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Church versus the world: The ongoing struggle

Ephesians 1: 15-23

The letter of Paul to the Ephesians is a letter that was written to a group of churches that were not founded by Paul himself.  This letter was written while Paul was under arrest and therefore he was not able to visit them himself.  This letter calls Christians back to the basis of their own belief, and their own baptisms.  The reading this morning is a three part reading that begins with a thanksgiving for the community of believers and for the love of God.  This is followed by general intercession for wisdom and guidance, ending with glorifying of Christ as the head of the Church.


That’s why, when I heard of the solid trust you have in the Master Jesus and your outpouring of love to all the Christians, I couldn’t stop thanking God for you—every time I prayed, I’d think of you and give thanks. But I do more than thank. I ask—ask the God of our Master, Jesus Christ, the God of glory—to make you intelligent and discerning in knowing him personally, your eyes focused and clear, so that you can see exactly what it is he is calling you to do, grasp the immensity of this glorious way of life he has for Christians, oh, the utter extravagance of his work in us who trust him—endless energy, boundless strength!

All this energy issues from Christ: God raised him from death and set him on a throne in deep heaven, in charge of running the universe, everything from galaxies to governments, no name and no power exempt from his rule. And not just for the time being, but forever. He is in charge of it all, has the final word on everything. At the center of all this, Christ rules the church. The church, you see, is not peripheral to the world; the world is peripheral to the church. The church is Christ’s body, in which he speaks and acts, by which he fills everything with his presence.


Luke 24: 44-53

Luke’s Gospel has been a main contributor to the churches understanding of its relation to Judaism.  Luke sees the life of Jesus as God fulfilling the promises made in the Old Testament.  The Hebrew Scriptures, the Temple and synagogue all figure prominently and favorably in Luke’s Gospel.  The reading this morning is Luke’s last appearance of Jesus and his ascension.  Jesus names Jerusalem as the centre from which the disciples will spread the word to all the nations.  Jesus also once again affirms the message that is to be preached; a message of repentance and forgiveness.  Once Jesus leaves the disciples they are instructed to return to the temple in Jerusalem to await the coming of God’s power.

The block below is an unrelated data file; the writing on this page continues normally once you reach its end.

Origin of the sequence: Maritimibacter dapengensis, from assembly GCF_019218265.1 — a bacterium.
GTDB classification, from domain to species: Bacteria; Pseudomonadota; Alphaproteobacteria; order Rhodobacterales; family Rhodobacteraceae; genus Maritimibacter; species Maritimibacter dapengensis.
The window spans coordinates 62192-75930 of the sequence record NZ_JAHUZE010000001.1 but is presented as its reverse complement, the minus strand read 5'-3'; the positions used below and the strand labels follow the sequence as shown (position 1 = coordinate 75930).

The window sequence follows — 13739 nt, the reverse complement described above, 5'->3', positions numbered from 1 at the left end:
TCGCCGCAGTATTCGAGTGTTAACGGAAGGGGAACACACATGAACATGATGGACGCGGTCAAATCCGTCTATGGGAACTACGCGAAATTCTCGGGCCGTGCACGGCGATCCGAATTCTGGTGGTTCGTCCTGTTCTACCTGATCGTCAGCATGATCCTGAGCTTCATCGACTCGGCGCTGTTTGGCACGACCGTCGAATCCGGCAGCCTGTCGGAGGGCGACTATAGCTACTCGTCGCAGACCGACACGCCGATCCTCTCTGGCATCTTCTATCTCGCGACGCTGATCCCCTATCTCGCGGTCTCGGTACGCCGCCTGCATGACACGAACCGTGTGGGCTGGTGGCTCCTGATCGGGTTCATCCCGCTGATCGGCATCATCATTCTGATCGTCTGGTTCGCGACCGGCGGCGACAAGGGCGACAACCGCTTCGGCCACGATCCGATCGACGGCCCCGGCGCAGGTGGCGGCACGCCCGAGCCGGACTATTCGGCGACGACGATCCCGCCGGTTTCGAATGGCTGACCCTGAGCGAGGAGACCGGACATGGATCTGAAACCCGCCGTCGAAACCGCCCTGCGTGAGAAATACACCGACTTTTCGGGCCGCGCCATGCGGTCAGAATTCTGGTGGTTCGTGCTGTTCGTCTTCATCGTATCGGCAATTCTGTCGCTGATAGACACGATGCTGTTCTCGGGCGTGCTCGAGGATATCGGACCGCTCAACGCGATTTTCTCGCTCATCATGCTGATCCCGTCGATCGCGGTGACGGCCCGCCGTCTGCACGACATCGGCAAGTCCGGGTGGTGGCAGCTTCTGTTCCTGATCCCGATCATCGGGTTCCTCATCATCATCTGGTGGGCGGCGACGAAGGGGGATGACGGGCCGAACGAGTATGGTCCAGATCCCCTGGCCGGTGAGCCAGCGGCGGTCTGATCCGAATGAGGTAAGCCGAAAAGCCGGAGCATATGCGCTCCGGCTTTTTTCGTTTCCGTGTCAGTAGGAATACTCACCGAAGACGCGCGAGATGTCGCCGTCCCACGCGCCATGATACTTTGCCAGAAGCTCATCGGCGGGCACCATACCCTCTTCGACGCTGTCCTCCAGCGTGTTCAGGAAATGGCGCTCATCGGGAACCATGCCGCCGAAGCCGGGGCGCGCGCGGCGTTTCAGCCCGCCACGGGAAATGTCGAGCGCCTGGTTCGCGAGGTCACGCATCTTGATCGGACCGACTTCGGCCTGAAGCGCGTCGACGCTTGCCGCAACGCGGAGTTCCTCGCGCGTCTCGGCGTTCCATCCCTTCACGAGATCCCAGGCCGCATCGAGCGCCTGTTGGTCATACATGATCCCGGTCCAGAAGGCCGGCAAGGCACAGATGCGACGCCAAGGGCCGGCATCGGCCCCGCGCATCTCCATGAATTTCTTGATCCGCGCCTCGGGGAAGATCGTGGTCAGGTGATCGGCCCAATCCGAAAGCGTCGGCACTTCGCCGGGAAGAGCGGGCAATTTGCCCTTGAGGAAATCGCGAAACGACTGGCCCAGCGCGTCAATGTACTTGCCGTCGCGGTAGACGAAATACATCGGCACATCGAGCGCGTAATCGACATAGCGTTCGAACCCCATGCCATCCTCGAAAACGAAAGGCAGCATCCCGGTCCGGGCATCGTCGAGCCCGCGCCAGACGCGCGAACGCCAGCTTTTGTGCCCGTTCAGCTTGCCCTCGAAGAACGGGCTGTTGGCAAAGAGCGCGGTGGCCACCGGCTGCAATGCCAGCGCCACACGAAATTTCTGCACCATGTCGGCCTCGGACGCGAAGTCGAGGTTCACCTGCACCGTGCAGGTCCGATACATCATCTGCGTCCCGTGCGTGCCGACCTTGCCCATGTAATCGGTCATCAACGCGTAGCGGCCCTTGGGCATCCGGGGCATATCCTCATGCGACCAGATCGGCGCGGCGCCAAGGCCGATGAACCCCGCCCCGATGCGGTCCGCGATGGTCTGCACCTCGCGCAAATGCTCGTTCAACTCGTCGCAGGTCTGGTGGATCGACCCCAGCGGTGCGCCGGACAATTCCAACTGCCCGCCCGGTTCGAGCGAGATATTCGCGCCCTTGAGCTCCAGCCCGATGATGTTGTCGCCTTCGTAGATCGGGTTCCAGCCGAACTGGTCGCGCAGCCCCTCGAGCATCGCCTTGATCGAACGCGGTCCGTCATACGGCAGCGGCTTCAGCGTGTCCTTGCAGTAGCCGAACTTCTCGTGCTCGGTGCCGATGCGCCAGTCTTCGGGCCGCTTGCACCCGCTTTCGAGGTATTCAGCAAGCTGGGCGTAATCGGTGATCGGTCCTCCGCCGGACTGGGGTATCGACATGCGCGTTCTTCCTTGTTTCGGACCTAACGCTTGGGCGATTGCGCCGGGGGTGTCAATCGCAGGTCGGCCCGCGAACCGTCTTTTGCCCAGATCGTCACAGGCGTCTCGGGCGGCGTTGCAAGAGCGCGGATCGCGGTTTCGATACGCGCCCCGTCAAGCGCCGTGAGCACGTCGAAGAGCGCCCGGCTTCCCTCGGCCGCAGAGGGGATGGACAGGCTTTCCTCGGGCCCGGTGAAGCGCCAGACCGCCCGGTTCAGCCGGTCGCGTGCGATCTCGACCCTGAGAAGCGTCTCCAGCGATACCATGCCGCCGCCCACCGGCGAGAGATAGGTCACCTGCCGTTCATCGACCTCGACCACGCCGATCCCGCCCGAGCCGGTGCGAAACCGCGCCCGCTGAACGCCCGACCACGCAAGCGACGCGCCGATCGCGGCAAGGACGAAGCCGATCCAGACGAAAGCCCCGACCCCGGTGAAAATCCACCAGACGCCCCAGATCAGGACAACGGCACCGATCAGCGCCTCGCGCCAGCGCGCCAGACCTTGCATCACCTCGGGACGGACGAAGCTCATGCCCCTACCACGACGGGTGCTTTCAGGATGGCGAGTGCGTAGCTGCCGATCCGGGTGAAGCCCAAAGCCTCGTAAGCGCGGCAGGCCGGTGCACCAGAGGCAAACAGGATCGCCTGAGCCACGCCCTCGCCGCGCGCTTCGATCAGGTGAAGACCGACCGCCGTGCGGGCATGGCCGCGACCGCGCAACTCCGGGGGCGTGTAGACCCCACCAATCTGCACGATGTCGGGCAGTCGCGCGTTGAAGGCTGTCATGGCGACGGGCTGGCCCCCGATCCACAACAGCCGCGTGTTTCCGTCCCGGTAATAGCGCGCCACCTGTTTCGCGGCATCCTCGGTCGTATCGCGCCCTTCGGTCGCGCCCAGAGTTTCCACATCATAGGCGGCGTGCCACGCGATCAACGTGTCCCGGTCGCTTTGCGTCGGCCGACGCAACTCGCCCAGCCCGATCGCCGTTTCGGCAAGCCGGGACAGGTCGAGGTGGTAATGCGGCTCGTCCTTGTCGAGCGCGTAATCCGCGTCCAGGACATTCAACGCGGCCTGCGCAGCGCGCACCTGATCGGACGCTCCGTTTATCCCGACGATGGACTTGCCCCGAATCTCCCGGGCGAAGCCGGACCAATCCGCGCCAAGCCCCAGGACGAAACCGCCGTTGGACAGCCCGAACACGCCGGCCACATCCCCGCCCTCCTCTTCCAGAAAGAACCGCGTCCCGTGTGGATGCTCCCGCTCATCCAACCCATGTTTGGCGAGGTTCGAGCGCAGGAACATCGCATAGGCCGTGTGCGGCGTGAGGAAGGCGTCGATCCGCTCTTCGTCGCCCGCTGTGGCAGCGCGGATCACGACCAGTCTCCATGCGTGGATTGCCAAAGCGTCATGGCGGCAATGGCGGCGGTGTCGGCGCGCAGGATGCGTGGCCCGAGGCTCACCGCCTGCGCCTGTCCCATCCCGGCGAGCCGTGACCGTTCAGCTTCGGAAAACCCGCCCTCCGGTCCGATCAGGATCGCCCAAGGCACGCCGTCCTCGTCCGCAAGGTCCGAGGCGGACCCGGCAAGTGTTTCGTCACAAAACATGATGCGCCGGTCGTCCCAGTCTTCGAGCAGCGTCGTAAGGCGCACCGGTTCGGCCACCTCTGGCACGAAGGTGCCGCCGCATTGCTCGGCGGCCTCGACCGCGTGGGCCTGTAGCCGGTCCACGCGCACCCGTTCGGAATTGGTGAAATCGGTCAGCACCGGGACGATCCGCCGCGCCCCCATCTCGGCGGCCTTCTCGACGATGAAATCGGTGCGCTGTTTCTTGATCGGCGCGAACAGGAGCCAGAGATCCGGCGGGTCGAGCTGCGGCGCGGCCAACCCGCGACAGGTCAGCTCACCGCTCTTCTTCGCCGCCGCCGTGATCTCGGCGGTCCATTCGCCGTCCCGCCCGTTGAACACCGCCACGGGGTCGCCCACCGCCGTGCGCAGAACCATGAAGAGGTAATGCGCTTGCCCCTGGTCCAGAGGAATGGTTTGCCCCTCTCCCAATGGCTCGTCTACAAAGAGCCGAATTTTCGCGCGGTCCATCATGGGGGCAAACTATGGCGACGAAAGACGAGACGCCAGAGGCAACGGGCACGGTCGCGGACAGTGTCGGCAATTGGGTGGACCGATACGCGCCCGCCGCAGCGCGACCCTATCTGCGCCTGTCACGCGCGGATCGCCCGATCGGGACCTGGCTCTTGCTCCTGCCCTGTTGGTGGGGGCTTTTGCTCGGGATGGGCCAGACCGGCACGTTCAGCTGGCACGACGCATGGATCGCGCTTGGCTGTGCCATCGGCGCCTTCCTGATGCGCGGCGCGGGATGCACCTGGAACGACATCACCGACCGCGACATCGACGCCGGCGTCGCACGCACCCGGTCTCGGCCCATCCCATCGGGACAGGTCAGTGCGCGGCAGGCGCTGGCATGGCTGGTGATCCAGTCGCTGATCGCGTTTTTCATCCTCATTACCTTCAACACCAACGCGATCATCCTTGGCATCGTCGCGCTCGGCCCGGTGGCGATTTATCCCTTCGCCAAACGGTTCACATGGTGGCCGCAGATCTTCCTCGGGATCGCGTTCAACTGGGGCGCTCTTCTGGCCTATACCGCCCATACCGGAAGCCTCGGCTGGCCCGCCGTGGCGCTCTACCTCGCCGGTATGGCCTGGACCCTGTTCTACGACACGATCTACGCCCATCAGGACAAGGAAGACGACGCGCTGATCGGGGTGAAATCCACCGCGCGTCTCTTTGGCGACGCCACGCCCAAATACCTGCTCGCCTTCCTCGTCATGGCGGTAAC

Then he said, “Everything I told you while I was with you comes to this: All the things written about me in the Law of Moses, in the Prophets, and in the Psalms have to be fulfilled.”

He went on to open their understanding of the Word of God, showing them how to read their Bibles this way. He said, “You can see now how it is written that the Messiah suffers, rises from the dead on the third day, and then a total life-change through the forgiveness of sins is proclaimed in his name to all nations—starting from here, from Jerusalem! You’re the first to hear and see it. You’re the witnesses. What comes next is very important: I am sending what my Father promised to you, so stay here in the city until he arrives, until you’re equipped with power from on high.”

He then led them out of the city over to Bethany. Raising his hands he blessed them, and while blessing them, took his leave, being carried up to heaven.

And they were on their knees, worshiping him. They returned to Jerusalem bursting with joy. They spent all their time in the Temple praising God. Yes.


Hear what the Spirit is saying to the church.



SERMON – “Church versus the world: The ongoing struggle”


Our readings this morning bring us the story of Jesus ascension and the resulting affect this has on the disciples and in the epistle letter to the Ephesians, to the new church.